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Regular maintenance key to keeping electric fence performing well

The idea of an electric fence is wonderful.  String a wire, plug in the juice and walk
off.  Too bad it's not that easy.  But, even when they are frustrating, electric
fences are sometimes so much better than the alternative that we put up with

The electric fence is based on a pulse of electricity from a
device variously know as an energizer, controller or charger.  The animal completes a circuit from the wire
to ground and becomes part of the electrical path, getting a short, safe,  deterrent shock.  Electric fences rely on psychology as a
barrier to animal movement.  The animal
will avoid the wire in the future.   In
order for the shock to be effective, it must be the right strength and
delivered at the right place.

An electric wire added to a conventional physical barrier
increases its effectiveness.  The
"hot" wire may prevent horses from cribbing, cattle from rubbing or a
bull from pushing through a fence.  This
points out that for many animals, a fence is more effective when it is readily
seen.  Some tie cloth streamers or metal
disks to the electric fence to draw the animals attention to its location.  Wide, colorful tape with a conductive braid
serves this purpose, as well.  An easily
seen fence may be desirable if it is moved often, such as when it serves as a
temporary fence in a rotating pasture program. 
Horses are one animal that respond better to a fence they can see.  Farmers who rely on electric fence like to
"train" their animals to its presence and effectiveness.  That avoid a situation where animals become
panicked by the first encounter and may run through the fence.  That is one of the concerns in using electric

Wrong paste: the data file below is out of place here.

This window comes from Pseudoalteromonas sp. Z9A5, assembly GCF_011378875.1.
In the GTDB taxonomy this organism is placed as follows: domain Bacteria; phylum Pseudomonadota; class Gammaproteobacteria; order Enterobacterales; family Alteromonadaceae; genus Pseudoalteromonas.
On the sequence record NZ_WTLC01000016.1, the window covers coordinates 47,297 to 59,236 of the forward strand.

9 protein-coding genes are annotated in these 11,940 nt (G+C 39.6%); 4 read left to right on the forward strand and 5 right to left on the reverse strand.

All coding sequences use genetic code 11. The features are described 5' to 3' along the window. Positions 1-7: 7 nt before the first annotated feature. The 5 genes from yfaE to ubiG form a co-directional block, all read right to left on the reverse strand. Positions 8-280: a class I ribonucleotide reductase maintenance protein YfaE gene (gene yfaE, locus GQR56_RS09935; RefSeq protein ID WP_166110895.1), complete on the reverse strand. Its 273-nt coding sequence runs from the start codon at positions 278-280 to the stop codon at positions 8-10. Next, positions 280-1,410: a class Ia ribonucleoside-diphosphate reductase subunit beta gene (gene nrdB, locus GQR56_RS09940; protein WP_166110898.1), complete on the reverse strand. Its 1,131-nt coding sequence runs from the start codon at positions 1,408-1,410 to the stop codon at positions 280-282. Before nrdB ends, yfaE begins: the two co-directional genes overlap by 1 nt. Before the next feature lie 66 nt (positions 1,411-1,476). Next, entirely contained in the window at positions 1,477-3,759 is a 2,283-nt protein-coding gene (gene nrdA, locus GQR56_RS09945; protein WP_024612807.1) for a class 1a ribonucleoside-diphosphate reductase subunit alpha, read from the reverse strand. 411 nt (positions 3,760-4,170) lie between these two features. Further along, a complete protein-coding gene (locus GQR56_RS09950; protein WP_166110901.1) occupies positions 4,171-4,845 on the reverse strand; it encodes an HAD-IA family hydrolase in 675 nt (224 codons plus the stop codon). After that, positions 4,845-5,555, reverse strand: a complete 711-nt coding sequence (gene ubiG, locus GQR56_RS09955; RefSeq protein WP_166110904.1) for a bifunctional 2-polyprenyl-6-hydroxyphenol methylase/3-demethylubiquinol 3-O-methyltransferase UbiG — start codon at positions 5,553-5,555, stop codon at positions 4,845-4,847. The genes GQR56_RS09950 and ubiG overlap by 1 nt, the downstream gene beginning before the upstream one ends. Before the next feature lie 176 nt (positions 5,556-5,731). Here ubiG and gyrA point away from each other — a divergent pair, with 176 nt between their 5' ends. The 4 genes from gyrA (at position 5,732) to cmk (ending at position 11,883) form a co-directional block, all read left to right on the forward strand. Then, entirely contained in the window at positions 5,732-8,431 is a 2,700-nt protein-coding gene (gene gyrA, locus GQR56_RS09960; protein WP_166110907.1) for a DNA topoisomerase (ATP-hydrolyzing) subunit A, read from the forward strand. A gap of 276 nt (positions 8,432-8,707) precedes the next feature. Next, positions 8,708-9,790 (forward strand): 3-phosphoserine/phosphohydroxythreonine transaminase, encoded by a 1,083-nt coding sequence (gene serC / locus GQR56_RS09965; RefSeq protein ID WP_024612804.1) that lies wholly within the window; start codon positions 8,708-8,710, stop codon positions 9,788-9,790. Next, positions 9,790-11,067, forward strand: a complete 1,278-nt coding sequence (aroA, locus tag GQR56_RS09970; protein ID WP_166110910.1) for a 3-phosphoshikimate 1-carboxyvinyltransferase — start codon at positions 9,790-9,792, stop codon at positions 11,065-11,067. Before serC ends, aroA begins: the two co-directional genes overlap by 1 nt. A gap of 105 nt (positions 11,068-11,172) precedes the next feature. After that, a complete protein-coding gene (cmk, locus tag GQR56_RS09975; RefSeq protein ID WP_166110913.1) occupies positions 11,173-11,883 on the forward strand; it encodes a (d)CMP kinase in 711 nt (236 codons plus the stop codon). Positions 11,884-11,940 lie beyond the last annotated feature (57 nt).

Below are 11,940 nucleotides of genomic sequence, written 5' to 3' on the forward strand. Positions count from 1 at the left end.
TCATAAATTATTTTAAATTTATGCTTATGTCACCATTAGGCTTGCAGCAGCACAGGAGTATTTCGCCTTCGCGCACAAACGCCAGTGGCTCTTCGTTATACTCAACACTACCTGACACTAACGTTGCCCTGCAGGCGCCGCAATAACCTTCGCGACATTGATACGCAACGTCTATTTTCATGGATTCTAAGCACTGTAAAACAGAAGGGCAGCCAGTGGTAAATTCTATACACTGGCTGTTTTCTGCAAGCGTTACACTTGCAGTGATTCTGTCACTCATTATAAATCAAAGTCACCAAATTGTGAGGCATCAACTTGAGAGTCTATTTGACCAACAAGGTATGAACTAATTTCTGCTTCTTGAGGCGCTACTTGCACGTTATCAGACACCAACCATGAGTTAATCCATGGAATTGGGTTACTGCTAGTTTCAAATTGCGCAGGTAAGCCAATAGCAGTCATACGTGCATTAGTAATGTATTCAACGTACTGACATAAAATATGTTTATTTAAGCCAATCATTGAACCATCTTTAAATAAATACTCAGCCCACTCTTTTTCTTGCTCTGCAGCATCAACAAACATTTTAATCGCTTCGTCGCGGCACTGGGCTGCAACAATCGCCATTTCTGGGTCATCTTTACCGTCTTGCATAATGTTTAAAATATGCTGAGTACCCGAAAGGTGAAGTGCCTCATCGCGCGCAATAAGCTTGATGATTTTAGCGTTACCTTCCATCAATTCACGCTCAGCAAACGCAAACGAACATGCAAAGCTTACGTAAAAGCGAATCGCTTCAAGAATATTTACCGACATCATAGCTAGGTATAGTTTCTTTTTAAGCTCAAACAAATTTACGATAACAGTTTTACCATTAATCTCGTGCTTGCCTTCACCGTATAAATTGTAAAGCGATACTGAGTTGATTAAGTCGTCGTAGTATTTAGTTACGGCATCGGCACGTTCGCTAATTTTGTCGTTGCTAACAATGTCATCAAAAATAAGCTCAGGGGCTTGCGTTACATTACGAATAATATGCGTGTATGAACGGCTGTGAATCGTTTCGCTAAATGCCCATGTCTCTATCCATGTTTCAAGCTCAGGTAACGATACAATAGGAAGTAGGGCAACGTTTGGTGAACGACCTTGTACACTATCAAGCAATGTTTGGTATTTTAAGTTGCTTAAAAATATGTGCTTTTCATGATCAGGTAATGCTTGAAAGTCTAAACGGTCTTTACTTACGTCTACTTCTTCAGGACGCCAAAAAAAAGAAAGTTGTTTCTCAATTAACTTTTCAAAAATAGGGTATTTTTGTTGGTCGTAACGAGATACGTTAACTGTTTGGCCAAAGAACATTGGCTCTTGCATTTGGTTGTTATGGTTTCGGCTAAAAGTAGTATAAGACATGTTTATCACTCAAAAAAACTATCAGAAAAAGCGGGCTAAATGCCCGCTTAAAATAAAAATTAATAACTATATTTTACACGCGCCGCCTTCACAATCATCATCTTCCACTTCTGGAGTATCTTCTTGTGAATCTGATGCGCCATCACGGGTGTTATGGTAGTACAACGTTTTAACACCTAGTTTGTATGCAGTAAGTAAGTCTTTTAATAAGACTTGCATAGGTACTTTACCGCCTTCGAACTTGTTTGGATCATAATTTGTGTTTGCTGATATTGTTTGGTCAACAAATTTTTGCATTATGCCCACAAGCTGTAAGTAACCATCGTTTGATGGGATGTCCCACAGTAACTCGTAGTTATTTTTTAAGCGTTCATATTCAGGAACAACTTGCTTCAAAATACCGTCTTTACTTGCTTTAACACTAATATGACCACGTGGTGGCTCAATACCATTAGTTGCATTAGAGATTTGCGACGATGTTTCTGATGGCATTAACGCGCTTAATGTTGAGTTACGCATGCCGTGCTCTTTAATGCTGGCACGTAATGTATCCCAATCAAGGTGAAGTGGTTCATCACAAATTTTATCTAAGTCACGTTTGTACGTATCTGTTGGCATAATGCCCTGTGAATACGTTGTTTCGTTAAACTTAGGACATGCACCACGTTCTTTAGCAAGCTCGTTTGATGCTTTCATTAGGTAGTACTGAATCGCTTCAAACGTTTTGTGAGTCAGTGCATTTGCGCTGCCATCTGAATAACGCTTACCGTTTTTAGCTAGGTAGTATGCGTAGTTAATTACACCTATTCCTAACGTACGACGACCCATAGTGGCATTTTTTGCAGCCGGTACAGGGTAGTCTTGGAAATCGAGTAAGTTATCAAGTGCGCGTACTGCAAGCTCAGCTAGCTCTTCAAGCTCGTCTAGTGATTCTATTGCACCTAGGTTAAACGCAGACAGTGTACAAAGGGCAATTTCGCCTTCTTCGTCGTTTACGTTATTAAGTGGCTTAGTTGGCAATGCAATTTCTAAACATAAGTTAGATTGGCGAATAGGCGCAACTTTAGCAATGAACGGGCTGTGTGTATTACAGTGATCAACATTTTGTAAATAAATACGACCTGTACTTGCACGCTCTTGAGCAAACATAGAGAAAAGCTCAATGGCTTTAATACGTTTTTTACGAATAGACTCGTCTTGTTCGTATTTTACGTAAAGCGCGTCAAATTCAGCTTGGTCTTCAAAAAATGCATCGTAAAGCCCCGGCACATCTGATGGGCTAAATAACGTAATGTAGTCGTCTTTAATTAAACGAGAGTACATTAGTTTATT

fence to restrain wildlife.

Sheep, goats and other coarse haired animals may take a
stronger shock to be affected.  There are
several electrical fencing company websites that help a customer choose the
right fencing and energizer for their needs.  

Besides the construction of the fence and power of the
energizer, animal handling has a great influence on how satisfied you will be
with an electric fence.  Animals without
food or water will go through about any fence. 
Male animals during breeding season may be very hard to control.  Likewise, a mother during weaning can be
aggressive with a fence.  Animals that
are overcrowded or panicked may push or push others through a fence.  All of these and more aspects of animal
management and control relate directly to whether your fence will do the job
you want or not.

An electric fence needs regular inspection and
maintenance.  A dry spell may harm the
ground and render it useless.  Vegetation
may grow into and short out the fence. 
Deer may have jumped through it and grounded it out.  It's important to check the fence regularly
so that it does the job you want and is dependable.

Here are websites with useful
information on electric fences.                        

Premier Fencing >>  

Gallagher Fencing >>  

USDA >> 

Oregon State University >>  

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